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Scooter Configurator - New Feature to Help Determine Scooter Parts Compatibility

Scooter Configurator - New Feature to Help Determine Scooter Parts Compatibility

Having a hard time figuring out what parts will work on your scooter? Try the new Scooter Configurator from ScooterDad.com!

I get a lot of emails, Facebook messages, YouTube comments, as well as kids and parents in person asking me about parts compatibility. Nearly every question revolves around the compatibility of forks, bars, headsets, and clamps/compression systems. This is by far the most difficult part of building a scooter for people who aren't already deep into the sport. Because freestyle scootering is still a very new sport, a lack of industry standards and definitive best practices has led to a wide range of parts and technology implementations. While innovation and variety are great for the progression of scooter parts, it has made the situation difficult for parents and kids who are trying to learn about building scooters.

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Clamp Expansion with the Penny Trick

Clamp Expansion with the Penny Trick

A penny is the cheapest tool you can keep in your scooter toolbox!

It can often be difficult to get a clamp and bars to fit together if the clamp is a tight fit for the bars. You don't want to use grease to make them fit together as it will be difficult to get a secure fit later on after you tighten everything. The best method for expanding your clamp for easily fitting it on to your bars is to use the penny trick.

The method outlined below will work for standard clamps, HIC clamps, SCS clamps, and it might even work with the Phoenix iHIC bars/clamp system, but I haven't had a chance to try it out with those yet.

As always, use T-handle allen key wrenches rather than L-shaped allen keys. You can buy a full set of T-handle metric allen keys for less than $10 at Harbor Freight and I highly recommend that you do so.

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Installing Scooter Grips Easily with an Air Compressor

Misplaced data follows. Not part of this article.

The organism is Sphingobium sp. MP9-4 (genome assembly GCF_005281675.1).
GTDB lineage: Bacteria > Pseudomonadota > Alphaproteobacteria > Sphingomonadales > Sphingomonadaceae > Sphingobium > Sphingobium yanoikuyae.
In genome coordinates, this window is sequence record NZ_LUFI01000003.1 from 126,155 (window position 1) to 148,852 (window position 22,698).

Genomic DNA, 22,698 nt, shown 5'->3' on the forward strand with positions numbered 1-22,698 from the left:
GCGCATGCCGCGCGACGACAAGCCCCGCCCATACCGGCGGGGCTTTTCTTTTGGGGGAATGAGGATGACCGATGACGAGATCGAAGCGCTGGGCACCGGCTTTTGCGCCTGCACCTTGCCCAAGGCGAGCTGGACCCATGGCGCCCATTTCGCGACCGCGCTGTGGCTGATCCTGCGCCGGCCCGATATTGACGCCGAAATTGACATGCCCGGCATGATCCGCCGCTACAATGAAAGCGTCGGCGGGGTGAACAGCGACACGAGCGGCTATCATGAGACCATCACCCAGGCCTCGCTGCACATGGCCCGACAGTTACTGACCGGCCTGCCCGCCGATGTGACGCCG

Installing Scooter Grips Easily with an Air Compressor

Believe it or not, this is the 3rd set of bars these pink grips have been on. Using the air compressor technique, I've been able to easily move them without damaging the grips.

If you haven't installed a thousand pairs of scooter grips yet, don't worry...you will.

Grips are usually one of the last things added to a scooter during a built and since they are a relatively minor part, it's really frustrating to scooter kids when they have to wait for grips to dry. Traditional methods for installing grips involve using some kind of relatively quick drying lubricant to allow the grips to slip on to the bars. I have typically used a light mixture of dish washing soap and water, mostly water, to install grips. Windex can also work and I've heard of people using spray paint as well because it dries sticky and acts like glue to a certain extent. I would personally avoid spray paint because of the PAINT aspect of it, which can ruin the finish on your bars and over-spray on to anything around you. It's messy and unnecessarily mars your parts.

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What are the Basic Parts of a Scooter?

What are the Basic Parts of a Scooter?

The first step to maintaining your scooter is knowing what all the parts are. It's a lot easier to order a new "fork" than it is to order a "you know, that long metal thingy with the tube part and the U-shaped part that holds the spinny jobby". :o)

Many of you reading this blog will undoubtedly know quite a bit about scooter parts already, but since the focus of my blog is educating beginners and parents, I thought it wouldn't hurt to write an article outlining the basic parts of a freestyle scooter. If you already know what all the parts on a scooter are, then move along, these aren't the droids you're looking for. However, if you're brand new to scootering, then hopefully this article will be a helpful starting point in getting you familiar with freestyle scooter parts.

When someone at the skate park tells you that you need a new headset, you might not even know what a headset is, so how can you determine if you truly need a new one? Many of the parts on a scooter will have names that are easily identifiable and recognizable to you have any experience with bikes, motorcycles, or other similar riding equipment. For the sake of being thorough, I'll cover all the major parts.

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